guarded his crate of Hercules Rum like a sentinel……clank the
latch on the gate a specific number of times in a peculiar rhythm that only Raju and his regular clients knew….and this he kept changing
every week….Raju would emerge from the dark, the bottle cradled in
As Arun Ram explains: “reading” is code for rum, “writing” for whisky.
We have mixed feelings on this, we dislike the booze culture, but we dislike prohibition even more. The pressure has to come from society, through education and via persuasion. Yes, we admit that religion has a role to play as well. Else all you will do is drive the business under-ground and bring forward more death and suffering.
Still there is one bright aspect of prohibition (apart from the fact that it has never worked..despite trying hard)…the escapade stories are really good…this is one more…enjoy.
almost 20 years now. The thought of returning for good never crossed my
mind — till last Thursday, when the government spelled out its plan to
make Kerala alcohol-free in ten years.
Before you get ideas of I being a teetotaller, let me make it clear
that I like my whiskey only in large pegs, never small. Those who gasp
at the word prohibition don’t know the fun part of it. Believe me, I
have been there, done that. I landed in Hyderabad in 1995 when NT Rama
Rao had just introduced prohibition. Initially it was frustrating, being
denied one’s weekly quota of ‘mandu,’ as the Telugus call it.
But soon I discovered the pleasure of finding bootleggers, and the
process of procuring booze became as heady as having it. Indeed it was
costly at Rs 500 a bottle of rum and Rs 750 for whiskey, given that
one’s salary then would not be enough to throw a party for a handful of
As a reporter, the battle for the bottle expanded my network of
sources — to watchmen, jawans and the dark underbelly of Hyderabad.
There was Raju, a bank watchman at day and bootlegger at night.
know about the safety of the bank’s vaults near Khairatabad, but Raju
guarded his crate of Hercules Rum like a sentinel. One had to clank the
latch on the bank’s gate a specific number of times in a peculiar rhythm
that only Raju and his regular clients knew — and this he kept changing
every week — and Raju would emerge from the dark, the bottle cradled in
Then there was John (hi John, hope you have retired and aghast in
Kerala) an army man at a barrack near Nampalli station. At midnight, I
would sneak into the nondescript building that was the shelter of a
dozen jawans, and ask for ‘sadhanam.’ Those who didn’t know the code
word and walked in to ask for rum or whiskey were driven away at
gunpoint; you ask for ‘sadhanam’ and a smiling John comes with a bottle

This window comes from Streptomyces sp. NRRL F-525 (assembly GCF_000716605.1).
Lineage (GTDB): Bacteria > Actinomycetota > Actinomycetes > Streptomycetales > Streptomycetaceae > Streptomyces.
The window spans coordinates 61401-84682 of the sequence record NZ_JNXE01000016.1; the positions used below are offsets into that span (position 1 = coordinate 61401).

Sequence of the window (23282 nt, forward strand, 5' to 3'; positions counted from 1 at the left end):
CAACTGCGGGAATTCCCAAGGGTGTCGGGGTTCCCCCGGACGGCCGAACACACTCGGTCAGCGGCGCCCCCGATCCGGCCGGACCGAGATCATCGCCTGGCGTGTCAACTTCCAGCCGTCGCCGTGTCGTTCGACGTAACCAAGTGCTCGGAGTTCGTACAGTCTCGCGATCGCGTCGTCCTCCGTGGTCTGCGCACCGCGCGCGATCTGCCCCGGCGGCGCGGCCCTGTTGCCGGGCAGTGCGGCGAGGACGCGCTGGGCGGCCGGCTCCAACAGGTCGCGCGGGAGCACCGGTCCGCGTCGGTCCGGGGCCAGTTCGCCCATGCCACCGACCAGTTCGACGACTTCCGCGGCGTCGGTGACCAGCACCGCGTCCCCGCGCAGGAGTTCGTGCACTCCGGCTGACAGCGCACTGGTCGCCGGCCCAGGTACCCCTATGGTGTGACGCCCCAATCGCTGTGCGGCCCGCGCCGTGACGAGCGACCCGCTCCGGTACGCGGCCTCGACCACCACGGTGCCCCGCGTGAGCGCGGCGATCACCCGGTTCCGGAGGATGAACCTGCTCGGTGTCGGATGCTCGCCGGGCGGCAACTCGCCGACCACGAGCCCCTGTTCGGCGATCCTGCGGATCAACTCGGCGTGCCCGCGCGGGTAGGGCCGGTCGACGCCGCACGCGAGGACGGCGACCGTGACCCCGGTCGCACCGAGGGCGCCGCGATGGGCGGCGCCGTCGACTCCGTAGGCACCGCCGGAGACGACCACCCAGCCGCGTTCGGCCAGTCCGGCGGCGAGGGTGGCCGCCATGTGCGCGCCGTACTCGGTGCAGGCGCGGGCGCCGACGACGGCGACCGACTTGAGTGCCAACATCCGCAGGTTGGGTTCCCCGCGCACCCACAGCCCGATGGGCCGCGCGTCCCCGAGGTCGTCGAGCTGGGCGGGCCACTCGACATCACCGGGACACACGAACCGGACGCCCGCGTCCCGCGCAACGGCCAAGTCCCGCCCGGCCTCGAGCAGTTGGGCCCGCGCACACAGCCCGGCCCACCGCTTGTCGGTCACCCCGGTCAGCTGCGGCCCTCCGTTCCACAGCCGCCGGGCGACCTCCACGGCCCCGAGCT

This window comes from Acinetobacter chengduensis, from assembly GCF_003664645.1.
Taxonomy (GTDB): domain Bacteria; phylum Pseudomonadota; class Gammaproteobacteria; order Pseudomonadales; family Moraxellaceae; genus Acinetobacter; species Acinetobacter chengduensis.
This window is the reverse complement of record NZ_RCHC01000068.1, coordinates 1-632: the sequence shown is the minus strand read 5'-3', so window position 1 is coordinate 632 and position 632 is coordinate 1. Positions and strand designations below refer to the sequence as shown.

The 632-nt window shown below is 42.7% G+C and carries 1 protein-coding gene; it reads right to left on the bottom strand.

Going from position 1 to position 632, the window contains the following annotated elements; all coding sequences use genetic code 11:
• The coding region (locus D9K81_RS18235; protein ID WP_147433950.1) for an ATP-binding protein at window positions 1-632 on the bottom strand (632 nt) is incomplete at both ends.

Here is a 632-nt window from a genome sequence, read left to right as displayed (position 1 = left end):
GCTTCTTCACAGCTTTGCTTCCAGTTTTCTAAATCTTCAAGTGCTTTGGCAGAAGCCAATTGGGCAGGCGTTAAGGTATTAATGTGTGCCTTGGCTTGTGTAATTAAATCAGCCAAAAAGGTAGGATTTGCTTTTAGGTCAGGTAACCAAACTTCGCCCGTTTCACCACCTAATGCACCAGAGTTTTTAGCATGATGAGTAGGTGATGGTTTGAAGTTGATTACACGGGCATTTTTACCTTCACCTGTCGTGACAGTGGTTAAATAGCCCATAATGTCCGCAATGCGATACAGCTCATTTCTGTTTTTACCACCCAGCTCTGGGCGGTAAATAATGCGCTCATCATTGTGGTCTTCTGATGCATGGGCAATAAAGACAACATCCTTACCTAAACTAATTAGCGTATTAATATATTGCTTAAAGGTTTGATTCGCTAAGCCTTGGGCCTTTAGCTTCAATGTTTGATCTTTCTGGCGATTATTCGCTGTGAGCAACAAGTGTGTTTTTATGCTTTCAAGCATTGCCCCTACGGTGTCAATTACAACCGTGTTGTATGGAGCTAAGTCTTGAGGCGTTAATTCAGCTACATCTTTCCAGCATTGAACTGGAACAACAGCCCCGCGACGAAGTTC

of sparkling dark XXX Rum ‘for defence services only.’
This network endeared me to many senior journalists in Hyderabad. I
was, in effect, the journalists’ bootlegger. Soon after sundown, my
office telephone would start ringing. The bureau chief of another
newspaper wants two bottles of whiskey, there’s a promotion party at his
place; I am invited though.
Free drinks were the bonus of good
contacts. When I wasn’t in office — those days cell phones were a rarity
— my pager would beep with messages like ‘are we reading or writing
tonight?’ Reading meant rum, writing whiskey. Remember, you had to dial a
call centre to tell the sweet lady your message to be sent to the
friend’s pagers. Code words, you see.
The richer tipplers took to mobile bars. You hop into a car stacked
with liquor, drink as much as you want as the driver takes you through
the city for an hour or two, and you get dropped— happily sloshed. On
weekends, there were ‘conducted tours’ of insipid places on the Andhra
border where the only activity would be binge drinking on Saturdays and
Sundays before you get back to work nursing a hangover.
Prohibition as a state policy dates back to the Xia Dynasty in China
more than 4,000 years ago. Several countries and a few Indian states
have tried to impose the dry law, and most of them realised the
stupidity of it sooner than later. In Gujarat, where the law is in
force, you get the best brands of alcohol delivered at your doorstep. In
Manipur, Mizoram and Nagaland, where the official dry law runs, you get
the most indigenous of alcohol, distilled from rice, bamboo shoots and
I can’t wait to have all these in Kerala. In Chennai, I have to
grapple with my sufficiently drunk brethren at dingy Tasmac shops. Soon,
in Kerala, I could put my feet up, dial the nearest bootlegger and say:
“Make it a double large, Mr Chandy.”